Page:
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First look Microsoft is offering Internet Explorer 9 beta for download. Although this follows four earlier platform previews, this is the first time the new IE user interface has been shown to the public.

Like Google Chrome, IE9 combines the address and search boxes into a single "OneBox". It also integrates with the Windows 7 taskbar, enabling website shortcuts to be pinned in the same way as applications, and supporting jumplists and custom preview windows.

I9 beta onebox

OneBox: your combined address and search box

The new features are based partly on research showing that users make little use of browser features. "Fewer than one third have opened Favourites, fewer than a quarter have pressed the home button," says product manager Ian Moulster. "Windows features are used more. Sixty two per cent have pinned an app to the taskbar, 90 per cent have launched an application from the taskbar."

IE9 therefore presents a minimal user interface in the browser chrome, but adds integration with Windows, especially Windows 7. IE9 also runs on Windows Vista, but not on Windows XP. Users can drag tabs to the taskbar to pin them, and web sites can author jumplist pop-up menus and custom preview windows. Blurring the boundaries between launching an application and launching a website is deliberate, bringing web applications a little closer to desktop applications.

Less browser chrome, a single box for URLs and search, shortcuts that open web applications: three ideas that seem to echo those from Google's competing browser. Does IE9 offer anything new?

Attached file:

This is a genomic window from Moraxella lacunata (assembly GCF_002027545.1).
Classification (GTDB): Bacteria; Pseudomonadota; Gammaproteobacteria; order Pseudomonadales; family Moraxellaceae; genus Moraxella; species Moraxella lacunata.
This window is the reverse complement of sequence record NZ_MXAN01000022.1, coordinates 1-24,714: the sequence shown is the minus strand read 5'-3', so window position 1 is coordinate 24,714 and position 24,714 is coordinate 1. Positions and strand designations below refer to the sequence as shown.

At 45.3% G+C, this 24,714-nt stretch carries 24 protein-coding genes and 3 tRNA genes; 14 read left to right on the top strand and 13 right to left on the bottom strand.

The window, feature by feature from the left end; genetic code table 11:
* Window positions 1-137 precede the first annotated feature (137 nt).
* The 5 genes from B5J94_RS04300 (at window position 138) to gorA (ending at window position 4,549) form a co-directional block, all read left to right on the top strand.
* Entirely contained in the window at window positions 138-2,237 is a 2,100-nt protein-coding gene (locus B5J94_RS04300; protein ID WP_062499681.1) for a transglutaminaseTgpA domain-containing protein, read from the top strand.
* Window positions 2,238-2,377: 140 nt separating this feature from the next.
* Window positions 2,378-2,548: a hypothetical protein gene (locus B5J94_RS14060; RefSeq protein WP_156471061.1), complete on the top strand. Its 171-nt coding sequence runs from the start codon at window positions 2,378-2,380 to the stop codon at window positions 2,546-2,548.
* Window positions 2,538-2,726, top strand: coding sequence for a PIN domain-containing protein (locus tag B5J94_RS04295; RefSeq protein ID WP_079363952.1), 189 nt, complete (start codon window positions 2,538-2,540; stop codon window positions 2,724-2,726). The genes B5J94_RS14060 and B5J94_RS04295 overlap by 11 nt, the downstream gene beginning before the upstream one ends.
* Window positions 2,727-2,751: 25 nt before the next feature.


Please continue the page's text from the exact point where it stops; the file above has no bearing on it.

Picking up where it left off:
The parallels are unmistakeable, but features like jumplists are Windows-specific, and there are significant differences in implementation. For example, the IE9 search bar does not send every letter typed to a search engine by default, and IE9 windows opened from the taskbar still have access to new tabs, whereas in Chrome they are disabled.

IE9_beta_jumplists

Windows-specific Jumplists gather recently viewed web sites

Another new feature in IE9 is a download manager. This is long overdue. IE9's download manager includes virus checking, as well as a complex screening algorithm that is meant to warn users of unsafe downloads.

Just like in Windows itself, many performance issues in IE are caused by add-ons, especially when multiple add-ons or toolbars are installed. A new feature measures how long add-ons take to initialise and warns the user if it seems excessive - a clever way of shifting the blame and helping users to tune their browsers.

The new IE9 user interface has some welcome though not ground-breaking features, but what counts for more is the hardware acceleration and fast JavaScript engine already seen in the platform preview. Clearly Microsoft is serious about getting back into the browser race. ®

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